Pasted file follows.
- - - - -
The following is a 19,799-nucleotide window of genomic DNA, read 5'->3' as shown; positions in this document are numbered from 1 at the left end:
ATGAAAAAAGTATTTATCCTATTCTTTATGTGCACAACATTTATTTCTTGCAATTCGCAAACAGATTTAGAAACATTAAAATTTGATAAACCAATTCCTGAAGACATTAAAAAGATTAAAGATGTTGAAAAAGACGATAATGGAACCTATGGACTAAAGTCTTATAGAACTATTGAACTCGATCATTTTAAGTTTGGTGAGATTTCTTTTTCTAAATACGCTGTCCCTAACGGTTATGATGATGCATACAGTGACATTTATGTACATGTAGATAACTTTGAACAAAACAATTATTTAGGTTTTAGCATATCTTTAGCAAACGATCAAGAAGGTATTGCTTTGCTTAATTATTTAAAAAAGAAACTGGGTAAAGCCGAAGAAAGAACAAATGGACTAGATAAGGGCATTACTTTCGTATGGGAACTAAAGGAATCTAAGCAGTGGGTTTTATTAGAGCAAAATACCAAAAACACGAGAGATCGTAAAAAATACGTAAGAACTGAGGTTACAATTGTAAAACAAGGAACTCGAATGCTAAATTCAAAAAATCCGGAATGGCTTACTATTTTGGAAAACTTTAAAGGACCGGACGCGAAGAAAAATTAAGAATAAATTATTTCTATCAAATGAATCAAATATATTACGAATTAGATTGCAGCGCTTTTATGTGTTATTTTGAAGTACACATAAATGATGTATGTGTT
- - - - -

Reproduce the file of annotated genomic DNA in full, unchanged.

The following is a 19,799-nucleotide window of genomic DNA, read 5'->3' as shown; positions in this document are numbered from 1 at the left end:
ATGAAAAAAGTATTTATCCTATTCTTTATGTGCACAACATTTATTTCTTGCAATTCGCAAACAGATTTAGAAACATTAAAATTTGATAAACCAATTCCTGAAGACATTAAAAAGATTAAAGATGTTGAAAAAGACGATAATGGAACCTATGGACTAAAGTCTTATAGAACTATTGAACTCGATCATTTTAAGTTTGGTGAGATTTCTTTTTCTAAATACGCTGTCCCTAACGGTTATGATGATGCATACAGTGACATTTATGTACATGTAGATAACTTTGAACAAAACAATTATTTAGGTTTTAGCATATCTTTAGCAAACGATCAAGAAGGTATTGCTTTGCTTAATTATTTAAAAAAGAAACTGGGTAAAGCCGAAGAAAGAACAAATGGACTAGATAAGGGCATTACTTTCGTATGGGAACTAAAGGAATCTAAGCAGTGGGTTTTATTAGAGCAAAATACCAAAAACACGAGAGATCGTAAAAAATACGTAAGAACTGAGGTTACAATTGTAAAACAAGGAACTCGAATGCTAAATTCAAAAAATCCGGAATGGCTTACTATTTTGGAAAACTTTAAAGGACCGGACGCGAAGAAAAATTAAGAATAAATTATTTCTATCAAATGAATCAAATATATTACGAATTAGATTGCAGCGCTTTTATGTGTTATTTTGAAGTACACATAAATGATGTATGTGTT